I had settled into a seat in the back of the courtroom near the far corner, which, as it turns out, is where the cops sit.
I used to love the TV show Night Court, and this was no less than a real live version of the same. The cases were fascinating, the people were crazy and the lawyers were like real live cartoon characters. I ended up sitting next to this young cop who as amused with the whole thing as I was. Every few cases he would go up and testify about this or that, but each time he came back we had a hell of a time snickering and throwing elbows over the absurdity of it all.
It was so entertaining that I didn’t even realize more that six hours had gone by.
At 12:30, there were only two cases left – mine and that of Mr. Rajesh Patel. They called Mr. Patel’s case and like a scene straight out of a bad stand-up routine about a New York Cabbie with a horrible Indian accent, the defendant began an indiscernible diatribe about his innocence in the traffic matter before the court.
Mr. Patel had no knowledge of, or respect for, the rules or procedures of the court. He interrupted the judge, spoke out of turn, and referred to exhibits not entered into evidence. We were more than six hours into the evening and the judge was tired, I was tired, we were all tired.
After listening to Mr. Patel for more than ten minutes, the judge banged his gavel and said, “Mr. Patel! You do not appear to understand at all how this court works. I find your statements illogical and erroneous. Since it appears we are at an impasse, I would like to offer you a deal. You plead guilty to the offense in question and I will cut the fine in half and reduce the points to zero. Can you live with that?”
By this time, my cop buddy and me were laughing so hard we were barely breathing. This whole thing between the Judge and Rajesh Patel was funnier than anything in a TV sitcom. Mr. Patel considered the offer and in his thick, almost comical Indian accent said, “Yes your honor, that is a deal I can live with.” Mr. Patel’s case was closed and the bailiff called my case.
Much to my surprise, as I rose to walk to the front of the courtroom, so too did my cop buddy. Unbeknownst to me, for the past six plus hours, I had been sitting right next to the guy I was about to go up against.
I’m not sure if I was the wolf or the sheepdog, but the game was on!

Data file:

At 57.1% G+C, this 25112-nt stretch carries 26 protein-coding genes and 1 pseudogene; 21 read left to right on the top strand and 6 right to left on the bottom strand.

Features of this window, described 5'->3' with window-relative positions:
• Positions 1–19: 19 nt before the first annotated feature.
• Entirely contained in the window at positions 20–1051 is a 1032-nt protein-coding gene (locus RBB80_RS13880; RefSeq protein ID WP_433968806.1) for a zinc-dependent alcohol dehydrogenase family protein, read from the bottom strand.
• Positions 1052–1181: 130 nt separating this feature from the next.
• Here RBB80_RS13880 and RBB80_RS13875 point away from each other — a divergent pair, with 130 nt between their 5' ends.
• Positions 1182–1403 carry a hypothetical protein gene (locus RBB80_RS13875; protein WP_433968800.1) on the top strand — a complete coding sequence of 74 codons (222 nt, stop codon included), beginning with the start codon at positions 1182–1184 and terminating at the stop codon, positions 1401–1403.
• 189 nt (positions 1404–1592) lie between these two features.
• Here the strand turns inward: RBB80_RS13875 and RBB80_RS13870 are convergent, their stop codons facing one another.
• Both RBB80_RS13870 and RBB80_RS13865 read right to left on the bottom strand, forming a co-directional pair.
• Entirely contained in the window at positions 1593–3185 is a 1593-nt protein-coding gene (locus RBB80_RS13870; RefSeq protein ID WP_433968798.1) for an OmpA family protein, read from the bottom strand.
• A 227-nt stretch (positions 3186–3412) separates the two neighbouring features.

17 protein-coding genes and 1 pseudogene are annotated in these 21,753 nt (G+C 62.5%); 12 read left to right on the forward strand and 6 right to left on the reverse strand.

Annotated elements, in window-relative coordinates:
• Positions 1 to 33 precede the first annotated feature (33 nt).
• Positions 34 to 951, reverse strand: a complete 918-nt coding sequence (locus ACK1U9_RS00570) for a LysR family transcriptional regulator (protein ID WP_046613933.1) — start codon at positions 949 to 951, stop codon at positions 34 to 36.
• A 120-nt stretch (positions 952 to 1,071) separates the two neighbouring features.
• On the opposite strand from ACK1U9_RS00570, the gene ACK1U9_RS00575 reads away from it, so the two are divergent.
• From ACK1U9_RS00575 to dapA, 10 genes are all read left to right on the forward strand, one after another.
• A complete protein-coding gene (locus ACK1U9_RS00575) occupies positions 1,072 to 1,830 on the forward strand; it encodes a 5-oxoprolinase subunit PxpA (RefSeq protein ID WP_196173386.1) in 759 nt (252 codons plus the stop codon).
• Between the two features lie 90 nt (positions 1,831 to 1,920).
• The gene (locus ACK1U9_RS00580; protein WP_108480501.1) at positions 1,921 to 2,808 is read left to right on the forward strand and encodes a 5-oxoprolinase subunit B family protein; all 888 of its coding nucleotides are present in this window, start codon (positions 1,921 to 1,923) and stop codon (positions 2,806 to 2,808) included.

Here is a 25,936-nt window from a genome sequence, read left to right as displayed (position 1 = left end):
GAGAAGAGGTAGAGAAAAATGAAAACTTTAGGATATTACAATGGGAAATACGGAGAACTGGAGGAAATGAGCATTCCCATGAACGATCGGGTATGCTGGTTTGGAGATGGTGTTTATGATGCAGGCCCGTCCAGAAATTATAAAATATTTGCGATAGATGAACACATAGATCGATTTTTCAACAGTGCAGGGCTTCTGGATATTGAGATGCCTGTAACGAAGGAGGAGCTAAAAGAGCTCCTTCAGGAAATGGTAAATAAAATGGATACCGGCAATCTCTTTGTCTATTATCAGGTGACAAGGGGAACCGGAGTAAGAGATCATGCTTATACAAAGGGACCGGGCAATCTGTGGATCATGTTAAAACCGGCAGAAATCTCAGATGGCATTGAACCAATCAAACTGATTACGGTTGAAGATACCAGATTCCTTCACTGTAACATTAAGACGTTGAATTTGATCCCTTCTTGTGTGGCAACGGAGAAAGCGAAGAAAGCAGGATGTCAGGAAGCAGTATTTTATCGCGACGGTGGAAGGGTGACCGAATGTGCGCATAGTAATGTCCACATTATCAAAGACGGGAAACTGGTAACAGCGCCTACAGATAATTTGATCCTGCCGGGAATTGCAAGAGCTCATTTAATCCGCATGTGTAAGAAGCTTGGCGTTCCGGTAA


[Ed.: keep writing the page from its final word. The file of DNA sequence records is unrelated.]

I sat down in the chair for defendants and the judge asked the cop to tell his recollection of the events in question.
He told it pretty much how it had happened, and when he was done the judge turned to me and said, “Mr. Nazarian, what say you?”
I pulled out my 3-ring notebook and opened it to the first of the many pages it contained. I began to quote the NJ traffic statutes that clearly state the thirteen-foot rule, and that I intended to prove that the officer could not possibly state with certainty, that I had not stopped thirteen feet from the stop sign and then proceeded through.
I began to say, “I would like to offer exhibit one into evidence…” when the judge cut me off.
“Mr. Nazarian” he said, “It is a quarter to one in the morning. I am not at all likely to be swayed by anything in the neat little binder you have there, but you are clearly a well-organized and patient fellow since you have been here since six thirty and you have a fancy binder of (insert mocking voice) evidence.”
The judge looked around the nearly empty courtroom and continued, “would you be willing to take the same deal I just gave to Mr. Patel so we can all go the hell home and go to bed?”
I sat quietly for a moment and replied, “So long as you go to yours and I go to mine, I will take that deal.” The judge cracked a wry smile and said, “oh, and you’re funny too. What a guy!”
He instructed me to see the clerk on my way out. The clerk told me I owed the Town of Oakland $75, plus $15 in court fees.” I told her that I would have to pay it the next day since I did not have my checkbook with me.
With a confused look on her face she asked, “Why didn’t you bring your checkbook with you?” Without missing a beat I replied, “I didn’t expect to lose.” She smiled and me and said, “Oh, I like you. You can come by the town office tomorrow and pay it then.”
Two weeks later I was standing in the checkout line at the grocery store, and right behind me was the judge with a cart full of cat food. I looked at the cart then looked at the judge and said, “Hey judge, I guess you like cats?”
He looked right at me and said, “my ex wife liked cats and somehow I got stuck with them.” I leaned in closer to him and said… “you should have given them to Mr. Patel.”
The judge smiled and said, “that’s a pretty good idea. I better not see you in my courtroom any time soon or YOU might go home with them.” Without hesitation I said, “I hate cats.”
He immediately replied, “even better.”
From time to time, others are going to use the “it’s not personal” excuse on you. Don’t let them off that easy. If you do find yourself in such a sticky situation, ask if you can have the same deal as Mr. Patel. From what I hear, it is a deal worth taking.
Copyright © 2015 – Stephen S. Nazarian – All rights reserved.